SPG6 (NIPA1 variant): A report of a case with early-onset complex hereditary spastic paraplegia and brief literature review

J Clin Neurosci. 2021 Dec:94:281-285. doi: 10.1016/j.jocn.2021.10.026. Epub 2021 Nov 9.


SPG6, caused by NIPA1 (nonimprinted in Prader-Willi/Angelman syndrome) gene pathogenic variants, is mainly considered as a pure autosomal dominant hereditary spastic paraplegia (AD-HSP), even if descriptions of complex cases have also been reported. We detected the common c.316G > A, p.(Gly106Arg) pathogenic de novo substitution in a 10-year-old patient with HSP and drug-resistant eyelid myoclonia with absences. In order to assess the significance of this association, we reviewed the literature to find that 25/110 (23%) SPG6 cases are complex, including a heterogeneous spectrum of comorbidities, in which epilepsy is most represented (10%), but also featuring peripheral neuropathy (5.5%), amyotrophic lateral sclerosis (3.6%), memory deficits (3.6%) or cognitive impairment (2.7%), tremor (2.7%) and dystonia (0.9%). From this literature review and our single case experience, two main conclusions can be drawn. First, SPG6 is an AD-HSP with both pure and complex presentation, and frequent occurrence of epilepsy within the spectrum of genetic generalized epilepsies (absences, bilateral tonic-clonic, bilateral tonic-clonic with upper limbs myoclonic seizures and eyelid myoclonia with absences). Second, opposed to previous descriptions, seizures might not always be drug responsive.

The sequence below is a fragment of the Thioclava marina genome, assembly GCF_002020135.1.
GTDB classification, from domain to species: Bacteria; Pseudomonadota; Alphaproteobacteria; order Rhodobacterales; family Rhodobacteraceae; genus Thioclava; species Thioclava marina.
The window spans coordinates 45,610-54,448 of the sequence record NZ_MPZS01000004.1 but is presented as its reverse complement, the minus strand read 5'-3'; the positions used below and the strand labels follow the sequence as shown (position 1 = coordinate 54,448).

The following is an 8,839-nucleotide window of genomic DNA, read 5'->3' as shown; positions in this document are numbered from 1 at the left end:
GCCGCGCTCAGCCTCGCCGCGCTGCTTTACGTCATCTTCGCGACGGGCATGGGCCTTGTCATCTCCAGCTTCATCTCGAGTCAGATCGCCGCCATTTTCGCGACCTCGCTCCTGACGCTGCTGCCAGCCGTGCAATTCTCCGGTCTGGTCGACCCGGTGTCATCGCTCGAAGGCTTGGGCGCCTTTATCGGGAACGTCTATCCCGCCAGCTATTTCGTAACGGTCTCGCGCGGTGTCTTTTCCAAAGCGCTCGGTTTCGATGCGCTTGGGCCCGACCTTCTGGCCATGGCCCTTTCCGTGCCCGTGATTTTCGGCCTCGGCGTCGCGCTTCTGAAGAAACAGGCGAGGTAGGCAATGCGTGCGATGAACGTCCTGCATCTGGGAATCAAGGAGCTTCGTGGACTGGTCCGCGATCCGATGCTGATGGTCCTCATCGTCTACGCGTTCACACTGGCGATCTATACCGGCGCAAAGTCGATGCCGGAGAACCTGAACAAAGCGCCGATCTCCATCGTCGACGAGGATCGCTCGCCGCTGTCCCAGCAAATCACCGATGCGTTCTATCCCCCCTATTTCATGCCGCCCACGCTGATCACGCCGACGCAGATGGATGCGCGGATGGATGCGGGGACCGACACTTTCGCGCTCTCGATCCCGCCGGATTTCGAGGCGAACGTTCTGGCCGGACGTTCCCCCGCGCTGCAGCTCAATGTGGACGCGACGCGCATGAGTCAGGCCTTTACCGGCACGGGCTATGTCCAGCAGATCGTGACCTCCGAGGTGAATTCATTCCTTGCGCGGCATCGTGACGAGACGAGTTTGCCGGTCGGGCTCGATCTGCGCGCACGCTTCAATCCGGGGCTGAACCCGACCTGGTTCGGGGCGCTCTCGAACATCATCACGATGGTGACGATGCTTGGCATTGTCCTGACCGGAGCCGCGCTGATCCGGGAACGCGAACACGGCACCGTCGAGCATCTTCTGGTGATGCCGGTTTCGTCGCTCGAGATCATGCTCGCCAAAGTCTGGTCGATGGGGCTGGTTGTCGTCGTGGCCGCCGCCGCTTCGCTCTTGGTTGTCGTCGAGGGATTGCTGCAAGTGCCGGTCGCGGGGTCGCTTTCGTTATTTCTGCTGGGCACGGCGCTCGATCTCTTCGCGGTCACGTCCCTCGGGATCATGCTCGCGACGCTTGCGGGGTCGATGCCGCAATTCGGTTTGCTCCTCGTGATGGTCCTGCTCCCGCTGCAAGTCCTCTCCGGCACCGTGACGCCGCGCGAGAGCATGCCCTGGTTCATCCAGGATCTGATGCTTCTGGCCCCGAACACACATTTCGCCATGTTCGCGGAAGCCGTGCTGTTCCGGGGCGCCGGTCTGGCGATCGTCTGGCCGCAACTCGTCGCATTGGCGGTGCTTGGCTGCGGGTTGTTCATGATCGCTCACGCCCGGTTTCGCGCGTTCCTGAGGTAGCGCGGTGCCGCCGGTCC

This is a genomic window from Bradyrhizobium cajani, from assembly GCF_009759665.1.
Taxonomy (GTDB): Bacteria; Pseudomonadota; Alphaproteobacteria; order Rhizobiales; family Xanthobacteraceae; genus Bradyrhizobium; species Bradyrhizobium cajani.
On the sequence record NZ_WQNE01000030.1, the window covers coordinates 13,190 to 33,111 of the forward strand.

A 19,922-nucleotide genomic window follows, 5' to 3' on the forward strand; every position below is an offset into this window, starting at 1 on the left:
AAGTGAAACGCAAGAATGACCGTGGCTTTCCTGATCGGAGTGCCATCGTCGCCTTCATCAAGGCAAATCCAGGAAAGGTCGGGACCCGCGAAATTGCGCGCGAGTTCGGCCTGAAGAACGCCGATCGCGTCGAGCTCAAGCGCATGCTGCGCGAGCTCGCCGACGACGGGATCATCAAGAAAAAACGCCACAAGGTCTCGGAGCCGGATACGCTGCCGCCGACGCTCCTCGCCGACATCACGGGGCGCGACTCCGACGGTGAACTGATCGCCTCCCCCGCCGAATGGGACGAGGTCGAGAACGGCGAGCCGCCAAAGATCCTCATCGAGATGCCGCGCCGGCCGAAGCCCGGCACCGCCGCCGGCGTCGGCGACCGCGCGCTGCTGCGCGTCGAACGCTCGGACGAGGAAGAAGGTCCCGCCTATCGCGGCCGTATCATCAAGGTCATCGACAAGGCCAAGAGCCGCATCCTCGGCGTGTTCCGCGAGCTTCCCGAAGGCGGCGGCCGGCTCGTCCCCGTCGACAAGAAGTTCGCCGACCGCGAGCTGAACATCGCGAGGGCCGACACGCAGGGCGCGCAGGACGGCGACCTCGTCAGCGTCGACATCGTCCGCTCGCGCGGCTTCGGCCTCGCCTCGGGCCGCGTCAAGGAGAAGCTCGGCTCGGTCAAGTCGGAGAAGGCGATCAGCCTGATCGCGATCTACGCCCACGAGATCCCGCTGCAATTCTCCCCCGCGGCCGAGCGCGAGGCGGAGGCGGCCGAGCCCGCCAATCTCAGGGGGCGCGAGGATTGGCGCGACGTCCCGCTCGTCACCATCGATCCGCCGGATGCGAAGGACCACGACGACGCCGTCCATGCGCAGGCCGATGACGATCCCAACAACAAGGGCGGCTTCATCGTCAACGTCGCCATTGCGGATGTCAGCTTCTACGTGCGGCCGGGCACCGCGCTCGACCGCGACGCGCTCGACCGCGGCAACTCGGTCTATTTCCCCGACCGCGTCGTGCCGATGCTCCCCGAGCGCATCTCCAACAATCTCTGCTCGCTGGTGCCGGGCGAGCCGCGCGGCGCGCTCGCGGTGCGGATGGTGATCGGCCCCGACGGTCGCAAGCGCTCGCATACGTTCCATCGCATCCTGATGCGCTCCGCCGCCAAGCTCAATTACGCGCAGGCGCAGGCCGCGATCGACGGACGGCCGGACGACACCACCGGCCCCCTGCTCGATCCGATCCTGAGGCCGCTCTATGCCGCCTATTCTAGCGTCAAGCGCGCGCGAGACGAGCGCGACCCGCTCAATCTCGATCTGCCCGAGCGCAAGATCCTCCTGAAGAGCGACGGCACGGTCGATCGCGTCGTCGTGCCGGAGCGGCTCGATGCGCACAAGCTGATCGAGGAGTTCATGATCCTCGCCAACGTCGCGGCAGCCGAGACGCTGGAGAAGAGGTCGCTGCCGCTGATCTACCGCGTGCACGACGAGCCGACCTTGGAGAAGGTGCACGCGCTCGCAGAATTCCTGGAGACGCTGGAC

Keywords: Autosomal dominant; Complex; Epilepsy; Hereditary spastic paraplegia; NIPA1; Pure; SPG6.

Publication types

  • Case Reports
  • Review

MeSH terms

  • Child
  • Epilepsy*
  • Humans
  • Membrane Proteins / genetics
  • Mutation, Missense
  • Spastic Paraplegia, Hereditary* / diagnosis
  • Spastic Paraplegia, Hereditary* / genetics


  • Membrane Proteins
  • NIPA1 protein, human

Supplementary concepts

  • Spastic paraplegia 6, autosomal dominant